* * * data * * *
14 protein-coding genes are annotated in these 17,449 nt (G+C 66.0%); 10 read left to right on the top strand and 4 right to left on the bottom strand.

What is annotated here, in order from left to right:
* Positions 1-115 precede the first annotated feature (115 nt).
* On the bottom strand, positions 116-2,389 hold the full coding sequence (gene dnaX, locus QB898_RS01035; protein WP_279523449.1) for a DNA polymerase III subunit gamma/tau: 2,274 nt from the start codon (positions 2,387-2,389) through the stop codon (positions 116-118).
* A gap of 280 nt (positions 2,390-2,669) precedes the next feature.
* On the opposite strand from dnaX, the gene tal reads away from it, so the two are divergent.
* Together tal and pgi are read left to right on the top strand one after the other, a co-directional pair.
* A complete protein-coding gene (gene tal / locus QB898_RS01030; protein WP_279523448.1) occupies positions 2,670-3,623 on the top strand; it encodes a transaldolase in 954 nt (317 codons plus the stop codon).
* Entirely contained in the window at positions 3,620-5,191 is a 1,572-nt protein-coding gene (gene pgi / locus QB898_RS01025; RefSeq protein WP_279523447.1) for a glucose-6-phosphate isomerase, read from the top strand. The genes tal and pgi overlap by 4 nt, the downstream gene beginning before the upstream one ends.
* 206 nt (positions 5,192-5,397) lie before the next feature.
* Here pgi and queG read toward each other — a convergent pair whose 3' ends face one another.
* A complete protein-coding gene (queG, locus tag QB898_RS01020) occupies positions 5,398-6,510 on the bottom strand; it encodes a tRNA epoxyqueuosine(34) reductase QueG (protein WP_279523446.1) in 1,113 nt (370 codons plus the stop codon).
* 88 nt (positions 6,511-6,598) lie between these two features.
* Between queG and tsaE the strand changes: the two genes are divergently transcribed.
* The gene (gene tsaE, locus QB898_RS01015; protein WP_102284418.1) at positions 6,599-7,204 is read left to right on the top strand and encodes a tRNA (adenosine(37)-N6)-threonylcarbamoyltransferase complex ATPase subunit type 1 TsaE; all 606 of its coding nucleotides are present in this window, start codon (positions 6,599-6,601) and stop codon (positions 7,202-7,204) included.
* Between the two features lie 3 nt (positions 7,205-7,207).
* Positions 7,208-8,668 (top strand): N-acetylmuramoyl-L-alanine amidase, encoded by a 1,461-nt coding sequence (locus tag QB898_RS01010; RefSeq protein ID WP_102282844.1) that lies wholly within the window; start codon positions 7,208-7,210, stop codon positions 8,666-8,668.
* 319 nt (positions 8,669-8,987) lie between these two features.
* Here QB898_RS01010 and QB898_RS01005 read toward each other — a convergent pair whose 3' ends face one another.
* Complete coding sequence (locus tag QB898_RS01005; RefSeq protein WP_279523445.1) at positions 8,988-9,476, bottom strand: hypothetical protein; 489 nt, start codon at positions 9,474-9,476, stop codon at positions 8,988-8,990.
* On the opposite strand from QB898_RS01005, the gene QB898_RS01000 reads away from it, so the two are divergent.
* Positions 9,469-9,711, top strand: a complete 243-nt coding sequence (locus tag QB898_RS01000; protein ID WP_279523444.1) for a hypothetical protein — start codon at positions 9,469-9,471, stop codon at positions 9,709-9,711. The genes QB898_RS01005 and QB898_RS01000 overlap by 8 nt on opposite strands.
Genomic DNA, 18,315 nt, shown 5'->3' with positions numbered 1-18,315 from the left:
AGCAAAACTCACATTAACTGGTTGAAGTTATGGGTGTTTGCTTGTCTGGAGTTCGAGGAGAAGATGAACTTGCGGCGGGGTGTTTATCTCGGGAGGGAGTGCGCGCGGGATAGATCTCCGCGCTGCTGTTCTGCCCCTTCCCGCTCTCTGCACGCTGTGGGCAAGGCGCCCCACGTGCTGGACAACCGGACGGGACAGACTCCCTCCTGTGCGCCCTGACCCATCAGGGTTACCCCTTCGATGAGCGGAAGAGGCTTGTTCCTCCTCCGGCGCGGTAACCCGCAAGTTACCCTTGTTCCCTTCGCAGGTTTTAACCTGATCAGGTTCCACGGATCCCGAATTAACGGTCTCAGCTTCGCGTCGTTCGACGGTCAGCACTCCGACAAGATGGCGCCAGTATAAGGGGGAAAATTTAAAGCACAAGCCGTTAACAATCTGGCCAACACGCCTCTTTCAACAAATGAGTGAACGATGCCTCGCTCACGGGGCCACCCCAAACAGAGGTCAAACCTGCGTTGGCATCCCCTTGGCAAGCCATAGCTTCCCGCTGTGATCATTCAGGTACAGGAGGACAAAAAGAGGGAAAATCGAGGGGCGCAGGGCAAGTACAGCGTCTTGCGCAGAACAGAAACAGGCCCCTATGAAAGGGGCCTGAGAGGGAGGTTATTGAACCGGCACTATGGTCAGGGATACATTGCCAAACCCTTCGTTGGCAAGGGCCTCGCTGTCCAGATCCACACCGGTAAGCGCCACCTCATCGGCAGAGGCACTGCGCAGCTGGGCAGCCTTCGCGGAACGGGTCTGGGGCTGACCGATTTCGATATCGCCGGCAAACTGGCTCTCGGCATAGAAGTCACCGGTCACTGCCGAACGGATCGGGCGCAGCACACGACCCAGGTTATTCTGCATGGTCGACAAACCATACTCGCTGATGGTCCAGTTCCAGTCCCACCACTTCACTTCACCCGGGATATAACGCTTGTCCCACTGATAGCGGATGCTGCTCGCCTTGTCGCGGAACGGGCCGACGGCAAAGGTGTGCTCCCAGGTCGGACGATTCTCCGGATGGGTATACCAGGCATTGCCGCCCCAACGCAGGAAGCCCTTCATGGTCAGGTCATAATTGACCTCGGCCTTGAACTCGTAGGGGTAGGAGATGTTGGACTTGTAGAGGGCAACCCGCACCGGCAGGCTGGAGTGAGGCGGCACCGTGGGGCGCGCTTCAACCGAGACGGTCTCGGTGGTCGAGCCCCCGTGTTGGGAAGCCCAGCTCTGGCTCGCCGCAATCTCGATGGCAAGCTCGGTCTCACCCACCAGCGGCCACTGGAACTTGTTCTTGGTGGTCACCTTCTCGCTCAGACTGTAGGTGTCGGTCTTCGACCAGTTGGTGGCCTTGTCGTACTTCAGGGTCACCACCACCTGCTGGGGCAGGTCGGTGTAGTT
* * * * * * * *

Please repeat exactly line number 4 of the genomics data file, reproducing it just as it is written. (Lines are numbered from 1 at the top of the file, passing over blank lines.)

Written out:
* On the bottom strand, positions 116-2,389 hold the full coding sequence (gene dnaX, locus QB898_RS01035; protein WP_279523449.1) for a DNA polymerase III subunit gamma/tau: 2,274 nt from the start codon (positions 2,387-2,389) through the stop codon (positions 116-118).